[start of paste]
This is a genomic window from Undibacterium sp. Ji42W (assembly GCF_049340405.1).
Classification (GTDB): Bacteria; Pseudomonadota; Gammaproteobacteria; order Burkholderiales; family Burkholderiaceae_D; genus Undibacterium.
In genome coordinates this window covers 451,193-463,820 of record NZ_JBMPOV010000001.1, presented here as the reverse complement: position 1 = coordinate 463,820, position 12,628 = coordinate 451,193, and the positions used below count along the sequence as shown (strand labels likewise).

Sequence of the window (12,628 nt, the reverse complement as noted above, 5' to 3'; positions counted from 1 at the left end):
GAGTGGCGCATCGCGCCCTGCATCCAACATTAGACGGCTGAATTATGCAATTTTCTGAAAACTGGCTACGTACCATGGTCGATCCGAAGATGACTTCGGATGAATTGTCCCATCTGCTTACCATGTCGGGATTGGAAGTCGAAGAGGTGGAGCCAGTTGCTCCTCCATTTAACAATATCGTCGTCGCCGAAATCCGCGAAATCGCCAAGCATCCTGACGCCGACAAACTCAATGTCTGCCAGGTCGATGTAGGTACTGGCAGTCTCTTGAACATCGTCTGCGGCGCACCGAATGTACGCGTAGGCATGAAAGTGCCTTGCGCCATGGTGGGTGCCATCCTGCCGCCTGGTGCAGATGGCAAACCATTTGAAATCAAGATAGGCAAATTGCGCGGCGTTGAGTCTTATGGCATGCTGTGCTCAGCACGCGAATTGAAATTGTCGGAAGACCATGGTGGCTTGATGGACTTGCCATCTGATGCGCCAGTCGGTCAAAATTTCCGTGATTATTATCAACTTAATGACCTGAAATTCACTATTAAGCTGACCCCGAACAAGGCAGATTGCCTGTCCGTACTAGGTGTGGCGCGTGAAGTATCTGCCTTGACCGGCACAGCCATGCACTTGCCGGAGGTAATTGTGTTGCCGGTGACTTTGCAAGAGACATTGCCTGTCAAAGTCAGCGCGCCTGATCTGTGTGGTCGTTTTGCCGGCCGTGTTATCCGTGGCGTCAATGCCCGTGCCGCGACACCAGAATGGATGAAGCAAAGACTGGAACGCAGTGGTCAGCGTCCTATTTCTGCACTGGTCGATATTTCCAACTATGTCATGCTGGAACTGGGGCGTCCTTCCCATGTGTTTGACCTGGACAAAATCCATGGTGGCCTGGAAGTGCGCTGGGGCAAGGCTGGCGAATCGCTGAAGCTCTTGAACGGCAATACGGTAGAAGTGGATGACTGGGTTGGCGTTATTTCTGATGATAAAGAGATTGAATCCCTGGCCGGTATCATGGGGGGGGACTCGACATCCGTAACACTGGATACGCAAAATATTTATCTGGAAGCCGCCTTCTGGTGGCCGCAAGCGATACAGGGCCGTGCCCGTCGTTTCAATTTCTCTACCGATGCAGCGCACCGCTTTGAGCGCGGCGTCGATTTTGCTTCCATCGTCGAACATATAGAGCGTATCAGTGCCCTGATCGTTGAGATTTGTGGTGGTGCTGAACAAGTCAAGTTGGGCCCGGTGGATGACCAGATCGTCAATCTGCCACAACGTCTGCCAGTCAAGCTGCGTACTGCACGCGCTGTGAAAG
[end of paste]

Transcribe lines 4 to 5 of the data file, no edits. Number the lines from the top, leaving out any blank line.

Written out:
Sequence of the window (12,628 nt, the reverse complement as noted above, 5' to 3'; positions counted from 1 at the left end):
GAGTGGCGCATCGCGCCCTGCATCCAACATTAGACGGCTGAATTATGCAATTTTCTGAAAACTGGCTACGTACCATGGTCGATCCGAAGATGACTTCGGATGAATTGTCCCATCTGCTTACCATGTCGGGATTGGAAGTCGAAGAGGTGGAGCCAGTTGCTCCTCCATTTAACAATATCGTCGTCGCCGAAATCCGCGAAATCGCCAAGCATCCTGACGCCGACAAACTCAATGTCTGCCAGGTCGATGTAGGTACTGGCAGTCTCTTGAACATCGTCTGCGGCGCACCGAATGTACGCGTAGGCATGAAAGTGCCTTGCGCCATGGTGGGTGCCATCCTGCCGCCTGGTGCAGATGGCAAACCATTTGAAATCAAGATAGGCAAATTGCGCGGCGTTGAGTCTTATGGCATGCTGTGCTCAGCACGCGAATTGAAATTGTCGGAAGACCATGGTGGCTTGATGGACTTGCCATCTGATGCGCCAGTCGGTCAAAATTTCCGTGATTATTATCAACTTAATGACCTGAAATTCACTATTAAGCTGACCCCGAACAAGGCAGATTGCCTGTCCGTACTAGGTGTGGCGCGTGAAGTATCTGCCTTGACCGGCACAGCCATGCACTTGCCGGAGGTAATTGTGTTGCCGGTGACTTTGCAAGAGACATTGCCTGTCAAAGTCAGCGCGCCTGATCTGTGTGGTCGTTTTGCCGGCCGTGTTATCCGTGGCGTCAATGCCCGTGCCGCGACACCAGAATGGATGAAGCAAAGACTGGAACGCAGTGGTCAGCGTCCTATTTCTGCACTGGTCGATATTTCCAACTATGTCATGCTGGAACTGGGGCGTCCTTCCCATGTGTTTGACCTGGACAAAATCCATGGTGGCCTGGAAGTGCGCTGGGGCAAGGCTGGCGAATCGCTGAAGCTCTTGAACGGCAATACGGTAGAAGTGGATGACTGGGTTGGCGTTATTTCTGATGATAAAGAGATTGAATCCCTGGCCGGTATCATGGGGGGGGACTCGACATCCGTAACACTGGATACGCAAAATATTTATCTGGAAGCCGCCTTCTGGTGGCCGCAAGCGATACAGGGCCGTGCCCGTCGTTTCAATTTCTCTACCGATGCAGCGCACCGCTTTGAGCGCGGCGTCGATTTTGCTTCCATCGTCGAACATATAGAGCGTATCAGTGCCCTGATCGTTGAGATTTGTGGTGGTGCTGAACAAGTCAAGTTGGGCCCGGTGGATGACCAGATCGTCAATCTGCCACAACGTCTGCCAGTCAAGCTGCGTACTGCACGCGCTGTGAAAG